Obsessive Compulsive Disorder and Perfectionism


An espresso cup with ear and spoon to the right. Most people are right-handed.

There are things in life many people assume are the way they are “because.” Then there are people who obsess over details because details make a difference. People who obsess over details are often referred to as perfectionists or people with obsessive compulsive disorder. I am a perfectionist and when it comes to work I am almost obsessively compulsive in getting things right. Hospitality is about presentation and feeling welcome so the details really matter.

In general my experience is that this attention to detail is not always appreciated. I can understand that people think “why bother, it is only a small thing” and they move on. Then something happens and certain details do matter. When you look at the coffee cup what do you notice? Really what do you see?

This is what I see:

Coffee cup with saucer.

White porcelain, made for espresso.

Italian espresso size.

Empty, biscuit crumbs.

Ear and spoon to the right for convenience.

Close to table edge, risk of falling.

Dirty, must be washed.

The crema was good.

No milk traces, the espresso was likely black.

Whether what I quickly summarised made sense depends on you. I have been working in hospitality for years, from washing dishes, being a waiter, being a bartender and  a barista in training. These observations indicate one thing in particular: the coffee has been consumed, pick up the dishes and check whether the guest wants something else. You can start by asking “did you like the coffee?” and give three seconds of attention while giving the guest the impression he or she matters.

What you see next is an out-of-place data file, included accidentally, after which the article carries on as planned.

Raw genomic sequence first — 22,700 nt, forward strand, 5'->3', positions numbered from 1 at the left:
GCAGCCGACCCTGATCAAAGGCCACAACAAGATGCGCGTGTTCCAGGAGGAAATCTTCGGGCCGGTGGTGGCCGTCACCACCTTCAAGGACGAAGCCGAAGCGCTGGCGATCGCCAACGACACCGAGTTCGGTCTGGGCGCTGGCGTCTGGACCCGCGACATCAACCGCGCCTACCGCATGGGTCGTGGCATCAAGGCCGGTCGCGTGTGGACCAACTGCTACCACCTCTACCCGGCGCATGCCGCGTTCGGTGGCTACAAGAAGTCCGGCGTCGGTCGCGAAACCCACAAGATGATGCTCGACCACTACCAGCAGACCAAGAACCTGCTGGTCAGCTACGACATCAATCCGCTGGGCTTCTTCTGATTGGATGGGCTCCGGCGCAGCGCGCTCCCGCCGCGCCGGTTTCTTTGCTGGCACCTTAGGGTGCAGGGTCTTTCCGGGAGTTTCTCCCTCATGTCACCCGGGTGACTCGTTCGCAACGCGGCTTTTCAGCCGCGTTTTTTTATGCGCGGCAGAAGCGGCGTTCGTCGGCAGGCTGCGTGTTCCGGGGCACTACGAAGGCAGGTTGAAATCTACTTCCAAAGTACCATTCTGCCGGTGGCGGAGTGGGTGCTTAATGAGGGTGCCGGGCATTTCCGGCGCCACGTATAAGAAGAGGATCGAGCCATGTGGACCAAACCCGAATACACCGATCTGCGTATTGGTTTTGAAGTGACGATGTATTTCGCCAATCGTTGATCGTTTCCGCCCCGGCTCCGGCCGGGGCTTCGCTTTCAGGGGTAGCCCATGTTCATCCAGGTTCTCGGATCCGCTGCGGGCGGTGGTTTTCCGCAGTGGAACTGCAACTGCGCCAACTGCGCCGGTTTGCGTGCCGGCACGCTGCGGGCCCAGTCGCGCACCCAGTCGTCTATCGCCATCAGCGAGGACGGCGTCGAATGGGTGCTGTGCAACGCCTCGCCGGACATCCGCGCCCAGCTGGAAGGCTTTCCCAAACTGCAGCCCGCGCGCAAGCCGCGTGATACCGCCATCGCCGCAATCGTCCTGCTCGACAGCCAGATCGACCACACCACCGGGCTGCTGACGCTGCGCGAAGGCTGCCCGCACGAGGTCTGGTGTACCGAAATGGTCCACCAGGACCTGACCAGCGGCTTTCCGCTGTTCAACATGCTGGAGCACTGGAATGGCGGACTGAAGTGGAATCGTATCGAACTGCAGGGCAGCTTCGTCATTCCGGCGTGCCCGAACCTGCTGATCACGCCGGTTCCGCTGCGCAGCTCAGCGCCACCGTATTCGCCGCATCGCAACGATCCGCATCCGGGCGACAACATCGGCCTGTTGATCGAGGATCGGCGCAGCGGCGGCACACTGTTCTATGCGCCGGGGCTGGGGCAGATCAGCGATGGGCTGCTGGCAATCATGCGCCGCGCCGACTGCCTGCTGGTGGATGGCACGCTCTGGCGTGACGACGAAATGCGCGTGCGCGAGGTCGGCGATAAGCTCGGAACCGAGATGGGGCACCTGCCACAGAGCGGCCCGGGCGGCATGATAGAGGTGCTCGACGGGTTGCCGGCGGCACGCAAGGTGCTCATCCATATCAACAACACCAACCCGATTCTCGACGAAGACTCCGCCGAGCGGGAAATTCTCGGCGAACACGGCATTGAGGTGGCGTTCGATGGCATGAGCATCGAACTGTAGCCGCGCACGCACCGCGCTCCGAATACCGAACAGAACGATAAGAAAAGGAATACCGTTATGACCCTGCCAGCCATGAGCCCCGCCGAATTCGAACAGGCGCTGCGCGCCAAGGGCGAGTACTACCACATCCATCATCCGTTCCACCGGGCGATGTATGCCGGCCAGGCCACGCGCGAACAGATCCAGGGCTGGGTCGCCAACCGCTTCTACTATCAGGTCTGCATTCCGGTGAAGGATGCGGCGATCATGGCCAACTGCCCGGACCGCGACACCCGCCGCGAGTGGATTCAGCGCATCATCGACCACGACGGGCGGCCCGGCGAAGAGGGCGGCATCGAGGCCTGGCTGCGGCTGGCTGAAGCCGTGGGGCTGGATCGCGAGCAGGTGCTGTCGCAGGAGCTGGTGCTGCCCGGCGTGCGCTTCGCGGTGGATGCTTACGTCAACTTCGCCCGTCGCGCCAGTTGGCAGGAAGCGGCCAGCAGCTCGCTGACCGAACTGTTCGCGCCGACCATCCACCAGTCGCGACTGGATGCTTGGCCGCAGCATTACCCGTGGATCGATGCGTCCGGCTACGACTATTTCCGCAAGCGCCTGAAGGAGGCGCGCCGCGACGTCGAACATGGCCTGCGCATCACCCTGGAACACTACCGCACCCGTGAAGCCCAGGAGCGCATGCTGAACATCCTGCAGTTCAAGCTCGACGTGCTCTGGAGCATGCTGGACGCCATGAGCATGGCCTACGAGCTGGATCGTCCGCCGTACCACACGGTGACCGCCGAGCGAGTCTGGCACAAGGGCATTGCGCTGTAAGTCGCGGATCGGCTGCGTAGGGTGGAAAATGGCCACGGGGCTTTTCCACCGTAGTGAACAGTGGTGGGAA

If up to now you still think that “details are just details” think again. When you fail to pick on this in your café, bar or restaurant you can miss out on your tip, a returning guest to tip you again and never understanding how a good coffee can make someone’s moment or day.

In some cases O.C.D. has serious personal implications for people’s life. Think of limitations to what someone can do. In organisations and business sometimes O.C.D. is part of presentation and procedures because reasons and conventions.

The most important detail: the coffee was good, I had two espressos so I will return to that place. A good coffee makes that difference for me.

Details make a difference…


  1. A refreshing post with a positive take on an issue that gets a quick label. I am able to tell the difference between meticulous attention to detail and nitpicking. I practiced tea ceremony for several years. Everything we were taught to do resembles the idiosyncratic behaviour or someone afflicted with OCD: Sliding open the door to a specific point; the number of steps to your place; tilt the spoon at exactly this angle; knock the scoop two times against the bowl. The ritual taught me that consideration for others means taking the time to linger over the details. Once we’re in that frame of mind, we can make good tea for guests. The coffee, I think, if the people making it love coffee, fuss over quality and want others to enjoy it as much as they do. x

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